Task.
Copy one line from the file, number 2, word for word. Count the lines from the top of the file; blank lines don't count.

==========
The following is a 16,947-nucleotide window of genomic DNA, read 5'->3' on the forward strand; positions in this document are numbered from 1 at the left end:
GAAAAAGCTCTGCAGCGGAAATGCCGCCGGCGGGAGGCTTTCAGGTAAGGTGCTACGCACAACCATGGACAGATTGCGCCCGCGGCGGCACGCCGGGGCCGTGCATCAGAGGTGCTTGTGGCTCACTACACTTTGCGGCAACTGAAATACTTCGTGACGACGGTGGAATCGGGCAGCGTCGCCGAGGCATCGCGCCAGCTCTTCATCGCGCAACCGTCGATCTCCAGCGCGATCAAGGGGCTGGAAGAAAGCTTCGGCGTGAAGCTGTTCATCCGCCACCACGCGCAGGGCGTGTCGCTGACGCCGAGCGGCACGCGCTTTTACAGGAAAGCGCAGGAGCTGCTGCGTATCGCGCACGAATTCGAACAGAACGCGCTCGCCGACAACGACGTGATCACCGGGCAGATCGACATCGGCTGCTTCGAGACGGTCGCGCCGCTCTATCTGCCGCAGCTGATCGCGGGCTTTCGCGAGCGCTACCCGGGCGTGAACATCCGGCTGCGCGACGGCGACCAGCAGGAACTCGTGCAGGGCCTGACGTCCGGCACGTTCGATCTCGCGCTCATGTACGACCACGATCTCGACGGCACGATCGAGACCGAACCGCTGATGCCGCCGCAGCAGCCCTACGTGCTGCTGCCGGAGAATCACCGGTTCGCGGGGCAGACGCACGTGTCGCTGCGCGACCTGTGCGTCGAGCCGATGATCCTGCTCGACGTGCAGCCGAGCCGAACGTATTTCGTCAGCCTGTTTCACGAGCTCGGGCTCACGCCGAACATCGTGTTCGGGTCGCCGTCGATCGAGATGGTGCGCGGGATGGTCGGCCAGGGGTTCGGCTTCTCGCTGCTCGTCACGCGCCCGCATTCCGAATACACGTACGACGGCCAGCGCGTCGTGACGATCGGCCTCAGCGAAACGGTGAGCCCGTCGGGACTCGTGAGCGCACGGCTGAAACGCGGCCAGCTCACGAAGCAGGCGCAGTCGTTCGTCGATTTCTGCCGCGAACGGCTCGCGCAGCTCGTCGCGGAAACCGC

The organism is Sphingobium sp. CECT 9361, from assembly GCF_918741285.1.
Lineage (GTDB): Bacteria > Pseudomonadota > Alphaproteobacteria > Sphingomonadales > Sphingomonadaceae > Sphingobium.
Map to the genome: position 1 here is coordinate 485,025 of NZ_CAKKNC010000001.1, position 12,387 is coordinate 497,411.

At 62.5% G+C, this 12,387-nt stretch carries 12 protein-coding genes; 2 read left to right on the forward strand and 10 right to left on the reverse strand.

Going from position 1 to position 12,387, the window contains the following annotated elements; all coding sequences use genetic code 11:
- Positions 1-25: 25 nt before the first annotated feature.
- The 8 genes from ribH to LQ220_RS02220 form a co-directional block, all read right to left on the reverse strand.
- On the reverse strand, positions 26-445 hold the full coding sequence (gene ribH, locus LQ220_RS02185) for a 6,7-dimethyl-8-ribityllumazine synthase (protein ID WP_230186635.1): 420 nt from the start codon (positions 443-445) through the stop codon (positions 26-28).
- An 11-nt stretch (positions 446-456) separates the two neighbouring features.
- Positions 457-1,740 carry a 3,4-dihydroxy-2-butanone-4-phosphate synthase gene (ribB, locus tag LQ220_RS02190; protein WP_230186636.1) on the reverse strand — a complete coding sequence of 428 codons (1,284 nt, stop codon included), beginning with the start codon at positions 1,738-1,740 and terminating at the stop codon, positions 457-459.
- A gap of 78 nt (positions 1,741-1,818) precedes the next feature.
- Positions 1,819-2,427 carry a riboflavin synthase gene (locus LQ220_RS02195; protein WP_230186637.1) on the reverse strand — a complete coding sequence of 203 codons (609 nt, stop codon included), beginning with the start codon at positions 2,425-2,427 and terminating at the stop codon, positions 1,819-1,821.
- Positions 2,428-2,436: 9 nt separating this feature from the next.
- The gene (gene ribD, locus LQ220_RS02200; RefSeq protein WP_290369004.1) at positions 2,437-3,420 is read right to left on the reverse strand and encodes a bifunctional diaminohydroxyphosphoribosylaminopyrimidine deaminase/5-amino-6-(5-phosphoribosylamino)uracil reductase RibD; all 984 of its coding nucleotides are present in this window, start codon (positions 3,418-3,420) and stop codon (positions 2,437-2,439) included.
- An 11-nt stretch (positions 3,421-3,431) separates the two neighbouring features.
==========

GAAAAAGCTCTGCAGCGGAAATGCCGCCGGCGGGAGGCTTTCAGGTAAGGTGCTACGCACAACCATGGACAGATTGCGCCCGCGGCGGCACGCCGGGGCCGTGCATCAGAGGTGCTTGTGGCTCACTACACTTTGCGGCAACTGAAATACTTCGTGACGACGGTGGAATCGGGCAGCGTCGCCGAGGCATCGCGCCAGCTCTTCATCGCGCAACCGTCGATCTCCAGCGCGATCAAGGGGCTGGAAGAAAGCTTCGGCGTGAAGCTGTTCATCCGCCACCACGCGCAGGGCGTGTCGCTGACGCCGAGCGGCACGCGCTTTTACAGGAAAGCGCAGGAGCTGCTGCGTATCGCGCACGAATTCGAACAGAACGCGCTCGCCGACAACGACGTGATCACCGGGCAGATCGACATCGGCTGCTTCGAGACGGTCGCGCCGCTCTATCTGCCGCAGCTGATCGCGGGCTTTCGCGAGCGCTACCCGGGCGTGAACATCCGGCTGCGCGACGGCGACCAGCAGGAACTCGTGCAGGGCCTGACGTCCGGCACGTTCGATCTCGCGCTCATGTACGACCACGATCTCGACGGCACGATCGAGACCGAACCGCTGATGCCGCCGCAGCAGCCCTACGTGCTGCTGCCGGAGAATCACCGGTTCGCGGGGCAGACGCACGTGTCGCTGCGCGACCTGTGCGTCGAGCCGATGATCCTGCTCGACGTGCAGCCGAGCCGAACGTATTTCGTCAGCCTGTTTCACGAGCTCGGGCTCACGCCGAACATCGTGTTCGGGTCGCCGTCGATCGAGATGGTGCGCGGGATGGTCGGCCAGGGGTTCGGCTTCTCGCTGCTCGTCACGCGCCCGCATTCCGAATACACGTACGACGGCCAGCGCGTCGTGACGATCGGCCTCAGCGAAACGGTGAGCCCGTCGGGACTCGTGAGCGCACGGCTGAAACGCGGCCAGCTCACGAAGCAGGCGCAGTCGTTCGTCGATTTCTGCCGCGAACGGCTCGCGCAGCTCGTCGCGGAAACCGC